This makes the career of Stuart Gordon, the go-to Lovecraft adapter, something of a minor cinematic miracle. Dreams in the Witch-House is a fine adaptation of the short story of the same name, and it joins the famed Re-Animator and the unjustly dismissed Dagon, both helmed by Gordon, in the select category of Lovecraft adaptations worth checking out. Gordon has managed this trick by balancing two seemly antithetical approaches: respect for the original mixed with little loyalty to the letter of the piece. Gordon knows that the originals, as written, would make bad movies. They are meant to be short stories and not scripts. So Gordon takes the original and reinvents it, keeping Lovecraft's details, but making a viable film out it. Witch-House is a perfect example of this approach.
A typical of Lovecraft's hero, Gilman, who in the original short story is one of those obsessive hunters of dark mysteries, takes up residence in the cursed home precisely because of its witch-haunted past. He is looking for trouble and finds it. In the film, Gordon makes Gilman a likeable student who is just looking for a cheap and quiet place to finish off his dissertation. He's a point of identification for us who might not spend all our time searching out eldritch things best left undisturbed.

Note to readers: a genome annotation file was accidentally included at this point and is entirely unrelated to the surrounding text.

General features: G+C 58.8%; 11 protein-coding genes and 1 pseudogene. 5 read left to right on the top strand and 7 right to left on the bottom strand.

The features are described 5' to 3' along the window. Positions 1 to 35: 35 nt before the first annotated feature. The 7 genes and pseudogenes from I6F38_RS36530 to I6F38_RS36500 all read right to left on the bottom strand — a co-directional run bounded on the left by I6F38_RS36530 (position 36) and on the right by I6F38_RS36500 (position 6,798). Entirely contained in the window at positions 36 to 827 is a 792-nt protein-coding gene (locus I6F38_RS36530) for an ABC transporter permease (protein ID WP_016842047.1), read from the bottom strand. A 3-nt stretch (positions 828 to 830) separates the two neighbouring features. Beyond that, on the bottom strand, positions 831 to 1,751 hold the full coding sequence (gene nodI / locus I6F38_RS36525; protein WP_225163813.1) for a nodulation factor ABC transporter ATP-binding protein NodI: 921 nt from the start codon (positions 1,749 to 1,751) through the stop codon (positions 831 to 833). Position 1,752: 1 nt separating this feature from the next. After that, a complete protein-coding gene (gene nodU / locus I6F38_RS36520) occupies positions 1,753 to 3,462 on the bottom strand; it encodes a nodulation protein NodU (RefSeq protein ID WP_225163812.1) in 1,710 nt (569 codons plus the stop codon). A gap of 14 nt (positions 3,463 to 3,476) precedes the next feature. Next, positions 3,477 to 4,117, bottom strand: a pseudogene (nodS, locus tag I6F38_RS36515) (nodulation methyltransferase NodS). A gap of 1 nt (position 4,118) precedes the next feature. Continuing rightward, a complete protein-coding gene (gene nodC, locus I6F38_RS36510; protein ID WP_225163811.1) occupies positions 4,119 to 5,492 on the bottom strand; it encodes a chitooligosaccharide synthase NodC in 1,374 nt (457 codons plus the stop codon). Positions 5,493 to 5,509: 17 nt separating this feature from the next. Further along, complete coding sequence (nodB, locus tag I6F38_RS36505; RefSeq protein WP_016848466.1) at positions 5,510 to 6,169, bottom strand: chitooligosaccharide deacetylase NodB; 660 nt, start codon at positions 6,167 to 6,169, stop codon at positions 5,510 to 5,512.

As luck would have it, he finds a cheap room in a rundown house not far from Miskatonic University, where he's doing post-grad work in physics. Shortly after moving in, Gilman notices an odd architectural detail in the home, a series of corners that seem to reproduce a theoretical multidimensional crossing that Gilman has hypothesized as part of his research. He also becomes acquainted with the other residents of the boarding house: a slimy manager, a religiously fanatical old man who divides his time between hard liquor and flagellant-style holy self-torture, and the cute red-headed single mother across the hall. This woman serves as the love interest. My normal reaction to the addition of love interests is a groaning comment about bad Hollywood habits. But, in this case, it works. For viewers to care about Gilman, he cannot be the single-minded, somewhat creepy character Lovecraft created. He needs to be human.